Future Mars Colonists Could Learn To Terraform By Studying Darwin’s Methods
The father of evolution apparently played God with a tropical ecosystem 160 years ago, and the results could inform future...
The father of evolution apparently played God with a tropical ecosystem 160 years ago, and the results could inform future experiments to terraform Mars, botanists say.
The BBC recounts how Charles Darwin helped build an artificial forest on Ascension Island, one of his subjects of study from his trips on the HMS Beagle. Today, the island is home to species of plants that would not naturally co-exist. Darwin and his friends put them there, and nearly two centuries later, their grand experiment is living proof that we can transform natural environments.
Originally used as an outpost to keep an eye on Napoleon in exile, Ascension Island, between South America and Africa, was a busy Atlantic waystation in Darwin’s day. It had meager fresh water supplies, however, so Darwin and his botanist friend, Joseph Hooker, set out to change things.
The BBC interviews Darwin biographer David Catling, a professor at the University of Washington-Seattle, who says he believes Darwin decided to build a lush “Little England” on the volcanic island after visiting it in 1836.
Darwin’s friend Hooker explored Ascension a few years later, and in 1847, Darwin convinced Hooker to get his father — director of the Kew Gardens — to send trees, hoping they would capture rain, prevent erosion and reduce evaporation.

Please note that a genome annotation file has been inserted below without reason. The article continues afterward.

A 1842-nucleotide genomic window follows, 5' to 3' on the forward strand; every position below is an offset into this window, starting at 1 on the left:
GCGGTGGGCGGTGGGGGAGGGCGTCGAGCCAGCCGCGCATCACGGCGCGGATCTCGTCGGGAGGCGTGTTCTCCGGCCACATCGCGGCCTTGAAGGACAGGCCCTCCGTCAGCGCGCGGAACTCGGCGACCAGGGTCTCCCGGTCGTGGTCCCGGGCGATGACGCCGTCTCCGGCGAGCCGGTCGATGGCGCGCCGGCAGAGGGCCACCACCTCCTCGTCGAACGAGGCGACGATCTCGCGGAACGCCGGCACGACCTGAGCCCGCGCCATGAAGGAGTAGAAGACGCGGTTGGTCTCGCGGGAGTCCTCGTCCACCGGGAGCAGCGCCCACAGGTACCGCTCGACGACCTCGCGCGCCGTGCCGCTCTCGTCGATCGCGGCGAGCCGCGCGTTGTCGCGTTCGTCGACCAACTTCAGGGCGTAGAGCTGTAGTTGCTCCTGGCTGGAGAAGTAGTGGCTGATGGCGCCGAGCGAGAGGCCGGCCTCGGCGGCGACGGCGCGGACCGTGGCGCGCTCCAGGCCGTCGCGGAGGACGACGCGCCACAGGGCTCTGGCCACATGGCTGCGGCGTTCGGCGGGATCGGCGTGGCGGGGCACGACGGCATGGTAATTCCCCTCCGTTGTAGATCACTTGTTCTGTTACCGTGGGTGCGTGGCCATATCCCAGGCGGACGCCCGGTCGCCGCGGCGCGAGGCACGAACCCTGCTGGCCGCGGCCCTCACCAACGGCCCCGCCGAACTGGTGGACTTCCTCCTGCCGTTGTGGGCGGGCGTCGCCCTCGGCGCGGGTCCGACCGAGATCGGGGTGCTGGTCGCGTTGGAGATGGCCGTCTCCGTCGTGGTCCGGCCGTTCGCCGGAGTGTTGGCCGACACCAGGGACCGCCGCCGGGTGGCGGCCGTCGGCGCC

Beginning in 1850 and continuing each year, ships brought an assortment of plants from botanical gardens in Europe, South Africa and Argentina, the BBC says. By the late 1870s, eucalyptus, Norfolk Island pine, bamboo, and banana had taken hold.
Today, Ascension is home to a cloud forest that would have taken millions of years to evolve naturally, according to Dave Wilkinson, an ecologist at Liverpool John Moores University in the UK.
It’s proof that humans can build a fully functioning ecosystem simply through trial and error, he said. As the BBC reports, the same principle could be used in future Mars colonies: “Rather than trying to improve an environment by force, the best approach might be to work with life to help it find its own way.”
Intelligent design, indeed.